INKPOT #40 CLASSICAL MUSIC REVIEWS: Gramophone Classical Good CD Guide 1998

Penguin Guide to CDs Yearbook 1997/98

The Gramophone
Classical Good CD Guide 1998

(11th edition)Christopher Pollard

(editorial director)
Maire Taylor (ed.)

All reviews written by Gramophone reviewers.

Gramophone Publications Ltd
softcover, 1344 pages
23.4cm x 14.8cm x 5cm
Published 1997
ISBN 0-902470-92-2

Reviewed by Chia Han-Leon

First of all, the annual Gramophone Classical Good CD Guide (let’s call it the Gramoguide) is not really a guide. It is more a collection of reviews (some abridged) of CDs, derived from and identical to those published in Gramophone magazine. In fact, that’s exactly what it is.

As such, there is a certain selectiveness regarding the range of composers and works reviewed. The Gramoguide is not so much a guide to music repertoire (which the Penguin Guide can function as) but a guide to CDs. This is because although a rare work or composer may be mentioned, it/he/she may only be represented by an entry for the CD, and no other info is provided. Don’t even expect a large number of reviews of Beethoven’s “Choral” Symphony or Vivaldi’s Four Seasons just because they are popular – there are only two of each, and they are not necessarily new reviews. This can result in a very serious drawback, because in some cases, there simply isn’t enough information to give one a sense of choice. Eg. if you are looking for a recommendation for the Mozart string quartets, you only get three reviews (of which one is an 8-disc set) and a list of 17 one-line CD recommendations. The Penguin Yearbook provides seven (albeit shorter) reviews, while the main volume has four pages devoted to them. Whatever the case, the Penguin tends to provide much more info, which is especially helpful regarding lesser-known works and composers.

But sometimes, less is a good thing if you just want to get to a decision without poring through tons of reviews with vague implications. There are pros and cons to both approaches. In some cases, The Gramoguide seems much more discerning and convincing with its top recommendations. This is still totally subjective of course, but is aided by its rating system, comprising none to three G‘s. Now, unlike the 1997/98 Penguin Yearbook‘s star rating system, the Gramoguide is much more strict. A review without any G‘s can still be about a great CD, but the addition of even a single G is quite an accolade. In my experience, CDs awarded with three G‘s have so far proved to be real classics. As one writer puts it, these CDs really hit one’s G-spot… Unlike the rosette and the ubiquitous *** ratings in the Penguin Guide, G awards in the Gramoguide are fairly rare, and GGG reviews even more so. What I’m saying simply is that the Gramoguide is more careful with their ratings, which make the G‘s something to notice. Penguin veterans will know that ***’s nowadays mean very little.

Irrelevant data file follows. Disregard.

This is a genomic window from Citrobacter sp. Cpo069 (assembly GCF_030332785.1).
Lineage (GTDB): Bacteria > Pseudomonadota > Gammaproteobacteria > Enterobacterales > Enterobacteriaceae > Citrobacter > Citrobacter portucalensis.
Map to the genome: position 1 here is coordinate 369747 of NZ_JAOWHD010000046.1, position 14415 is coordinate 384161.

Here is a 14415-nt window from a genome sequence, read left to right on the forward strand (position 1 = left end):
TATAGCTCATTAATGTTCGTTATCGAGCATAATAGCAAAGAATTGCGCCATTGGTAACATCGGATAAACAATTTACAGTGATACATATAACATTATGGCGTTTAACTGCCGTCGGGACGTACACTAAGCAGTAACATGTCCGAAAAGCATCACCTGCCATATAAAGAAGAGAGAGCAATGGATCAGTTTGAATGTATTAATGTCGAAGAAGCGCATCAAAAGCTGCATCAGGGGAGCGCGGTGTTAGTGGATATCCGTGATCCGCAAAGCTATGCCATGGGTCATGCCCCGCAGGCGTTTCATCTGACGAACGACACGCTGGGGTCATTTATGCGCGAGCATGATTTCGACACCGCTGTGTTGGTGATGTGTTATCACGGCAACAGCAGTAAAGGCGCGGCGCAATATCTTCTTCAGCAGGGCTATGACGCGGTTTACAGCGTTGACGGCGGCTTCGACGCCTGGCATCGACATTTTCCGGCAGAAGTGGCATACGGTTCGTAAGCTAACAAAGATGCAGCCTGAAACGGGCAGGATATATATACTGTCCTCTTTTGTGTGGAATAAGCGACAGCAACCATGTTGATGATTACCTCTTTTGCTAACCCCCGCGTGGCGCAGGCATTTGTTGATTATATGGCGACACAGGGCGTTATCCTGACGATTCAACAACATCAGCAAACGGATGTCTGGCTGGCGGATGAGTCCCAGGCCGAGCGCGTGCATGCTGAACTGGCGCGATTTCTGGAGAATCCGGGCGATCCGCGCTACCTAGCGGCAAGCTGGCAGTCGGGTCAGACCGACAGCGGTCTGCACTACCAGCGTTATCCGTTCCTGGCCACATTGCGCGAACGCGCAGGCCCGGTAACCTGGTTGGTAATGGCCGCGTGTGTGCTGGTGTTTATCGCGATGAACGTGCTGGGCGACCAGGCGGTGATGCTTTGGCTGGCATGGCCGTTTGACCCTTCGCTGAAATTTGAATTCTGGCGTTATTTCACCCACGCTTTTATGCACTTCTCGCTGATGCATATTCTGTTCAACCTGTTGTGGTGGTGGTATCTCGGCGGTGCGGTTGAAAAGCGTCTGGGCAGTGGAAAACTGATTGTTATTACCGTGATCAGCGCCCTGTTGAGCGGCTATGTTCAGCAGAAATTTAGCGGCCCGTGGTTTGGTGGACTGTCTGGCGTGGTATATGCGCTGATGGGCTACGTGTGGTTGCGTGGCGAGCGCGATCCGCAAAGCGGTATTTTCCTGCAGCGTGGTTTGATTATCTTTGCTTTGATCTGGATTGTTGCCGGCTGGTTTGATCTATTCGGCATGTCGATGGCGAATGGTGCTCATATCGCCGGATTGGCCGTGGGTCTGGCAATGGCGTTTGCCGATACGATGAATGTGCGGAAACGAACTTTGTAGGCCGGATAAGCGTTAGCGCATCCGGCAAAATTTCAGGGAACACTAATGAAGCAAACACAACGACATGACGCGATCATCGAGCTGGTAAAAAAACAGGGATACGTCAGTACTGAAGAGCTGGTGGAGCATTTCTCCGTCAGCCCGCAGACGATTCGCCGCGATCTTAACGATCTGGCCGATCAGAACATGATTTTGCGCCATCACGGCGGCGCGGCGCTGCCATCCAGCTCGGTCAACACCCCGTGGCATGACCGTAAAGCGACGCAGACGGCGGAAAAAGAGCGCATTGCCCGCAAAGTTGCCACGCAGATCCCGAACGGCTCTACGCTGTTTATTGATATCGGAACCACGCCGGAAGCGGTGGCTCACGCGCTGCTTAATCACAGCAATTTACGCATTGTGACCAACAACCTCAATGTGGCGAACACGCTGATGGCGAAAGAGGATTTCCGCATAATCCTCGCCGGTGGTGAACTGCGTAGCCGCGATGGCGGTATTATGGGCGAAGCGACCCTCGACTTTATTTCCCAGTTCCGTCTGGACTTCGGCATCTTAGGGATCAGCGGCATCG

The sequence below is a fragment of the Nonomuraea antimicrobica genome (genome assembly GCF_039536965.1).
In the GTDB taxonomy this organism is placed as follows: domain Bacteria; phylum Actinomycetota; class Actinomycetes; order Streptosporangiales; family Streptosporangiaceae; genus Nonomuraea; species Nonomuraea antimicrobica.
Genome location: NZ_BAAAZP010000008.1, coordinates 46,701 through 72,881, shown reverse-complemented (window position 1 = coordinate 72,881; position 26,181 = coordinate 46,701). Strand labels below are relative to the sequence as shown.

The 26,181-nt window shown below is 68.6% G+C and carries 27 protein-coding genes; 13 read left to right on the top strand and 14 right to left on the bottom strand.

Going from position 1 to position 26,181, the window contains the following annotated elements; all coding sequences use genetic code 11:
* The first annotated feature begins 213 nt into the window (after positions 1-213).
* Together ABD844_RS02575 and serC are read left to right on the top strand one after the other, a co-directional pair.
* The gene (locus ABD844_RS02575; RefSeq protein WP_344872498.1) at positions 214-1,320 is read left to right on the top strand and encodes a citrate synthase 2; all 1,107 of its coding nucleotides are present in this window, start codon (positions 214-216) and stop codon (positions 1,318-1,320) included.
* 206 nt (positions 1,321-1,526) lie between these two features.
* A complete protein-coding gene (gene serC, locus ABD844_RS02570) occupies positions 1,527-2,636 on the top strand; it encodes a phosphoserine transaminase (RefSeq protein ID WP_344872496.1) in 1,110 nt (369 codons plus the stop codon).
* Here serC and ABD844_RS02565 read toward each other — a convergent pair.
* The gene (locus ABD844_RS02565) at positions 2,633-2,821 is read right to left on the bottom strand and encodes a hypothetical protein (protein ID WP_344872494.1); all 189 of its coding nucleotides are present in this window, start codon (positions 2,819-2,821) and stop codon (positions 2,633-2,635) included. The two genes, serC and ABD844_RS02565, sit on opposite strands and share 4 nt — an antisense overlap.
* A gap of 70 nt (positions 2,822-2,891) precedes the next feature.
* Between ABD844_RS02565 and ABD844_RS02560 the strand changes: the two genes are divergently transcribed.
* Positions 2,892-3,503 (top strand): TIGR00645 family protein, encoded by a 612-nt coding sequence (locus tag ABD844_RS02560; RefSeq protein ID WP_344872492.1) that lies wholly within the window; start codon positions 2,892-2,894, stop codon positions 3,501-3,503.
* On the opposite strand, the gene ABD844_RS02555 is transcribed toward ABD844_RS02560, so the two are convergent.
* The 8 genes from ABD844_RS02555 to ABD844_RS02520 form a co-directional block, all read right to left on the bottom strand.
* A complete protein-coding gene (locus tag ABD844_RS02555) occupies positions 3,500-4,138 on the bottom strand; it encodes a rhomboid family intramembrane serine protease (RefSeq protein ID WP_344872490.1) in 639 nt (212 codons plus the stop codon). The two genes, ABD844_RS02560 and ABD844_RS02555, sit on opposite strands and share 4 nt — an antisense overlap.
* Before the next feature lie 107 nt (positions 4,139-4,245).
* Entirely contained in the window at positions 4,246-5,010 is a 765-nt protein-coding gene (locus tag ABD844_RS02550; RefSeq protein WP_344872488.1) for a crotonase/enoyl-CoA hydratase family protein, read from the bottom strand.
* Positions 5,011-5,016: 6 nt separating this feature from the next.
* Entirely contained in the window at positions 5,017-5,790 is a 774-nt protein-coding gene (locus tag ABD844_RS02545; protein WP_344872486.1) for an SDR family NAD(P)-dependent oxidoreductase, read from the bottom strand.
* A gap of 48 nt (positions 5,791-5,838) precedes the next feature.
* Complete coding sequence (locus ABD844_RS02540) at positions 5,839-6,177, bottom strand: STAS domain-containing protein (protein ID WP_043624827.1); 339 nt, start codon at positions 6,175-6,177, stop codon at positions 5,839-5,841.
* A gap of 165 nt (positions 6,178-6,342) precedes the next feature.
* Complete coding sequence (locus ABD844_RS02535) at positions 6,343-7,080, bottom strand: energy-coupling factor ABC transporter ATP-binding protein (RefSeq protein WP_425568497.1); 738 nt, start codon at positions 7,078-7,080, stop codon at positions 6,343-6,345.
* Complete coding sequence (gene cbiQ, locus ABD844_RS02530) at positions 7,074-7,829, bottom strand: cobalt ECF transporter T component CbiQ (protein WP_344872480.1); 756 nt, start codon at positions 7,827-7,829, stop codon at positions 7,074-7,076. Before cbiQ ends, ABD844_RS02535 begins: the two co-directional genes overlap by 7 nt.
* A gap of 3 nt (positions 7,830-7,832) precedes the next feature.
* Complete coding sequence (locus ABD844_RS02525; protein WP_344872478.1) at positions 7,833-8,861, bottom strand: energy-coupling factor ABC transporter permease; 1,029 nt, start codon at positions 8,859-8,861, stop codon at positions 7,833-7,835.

The Gramoguide also indicates period performance recordings with a little quill symbol. Another little thing that this Guide helpfully provides, for me at least, is the nationality of each composer listed. It will not interest everyone, but it saves me the trouble of poring through rambling dictionaries. It’s an unexpected bonus.

Of course, the irony is that the writers of the Penguin Guide are also involved in the Gramoguide – in fact, they are big shots in Gramophone magazine (left), often responsible for regular columns like Quarterly Retrospect and Collector’s Corner. Nevertheless, we are talking about 46+ writers (Gramoguide) versus the Penguin’s three. There is definitely more range of opinion in the former, and it shows.

For one thing, there are disagreements between the two, which make for a really fun reading experience! Eg. Shostakovich Cello Concertos played by Mischa Maisky (DG) – ** vs GG! Nevertheless, the British Bias is present, a la John Eliot Gardiner, though I’ve always felt that it isn’t quite as intrusive in the Gramoguide. (More about the British Bias in the 1997/98 Penguin Yearbook review.)

The written style in the Gramoguide is quite varied. At best, you can get some really good writing that befits the excellence of some of the recommended CDs. At worst, well, you don’t get any reviews – just an entry, and sometimes with three Gs! The Penguin Guide doesn’t do this, but as I’ve implied – the two guides have slightly different functions and foci. Some of the Gramoguide’s reviews are cropped, so don’t be surprised when a review sounds in media res, starting in the middle of things. You can take a look at some sample reviews as they would roughly appear, at the Gramophone Magazine Homepage.

The Gramoguide’s compilation section is MUCH more well-organized than the Penguin Guides’ haphazard attempt. I still don’t understand why the latter doesn’t do the obvious thing that the Gramoguide has done – provide a damn index!! It makes looking for a review in the compilations section so much easier in the Gramoguide!

The Gramoguide also includes lists for a suggested “Basic Library” and Gramophone Award winners through the years. The Editor’s Choices (note: it’s his choices) are indicated within the reviews. Helpful, but these things can still be inherently dangerous as they will obviously favour one composer/piece over another. Just like me. But I’m not one for canonization.

Watch the price categorizations as well: eg. The Wagner Edition operas on Philips are only mid-priced if you buy the full 32-CD set. Philips Duo CDs are marked (M) for mid-price, but they are either counted as 2 budget CDs or one full-price C

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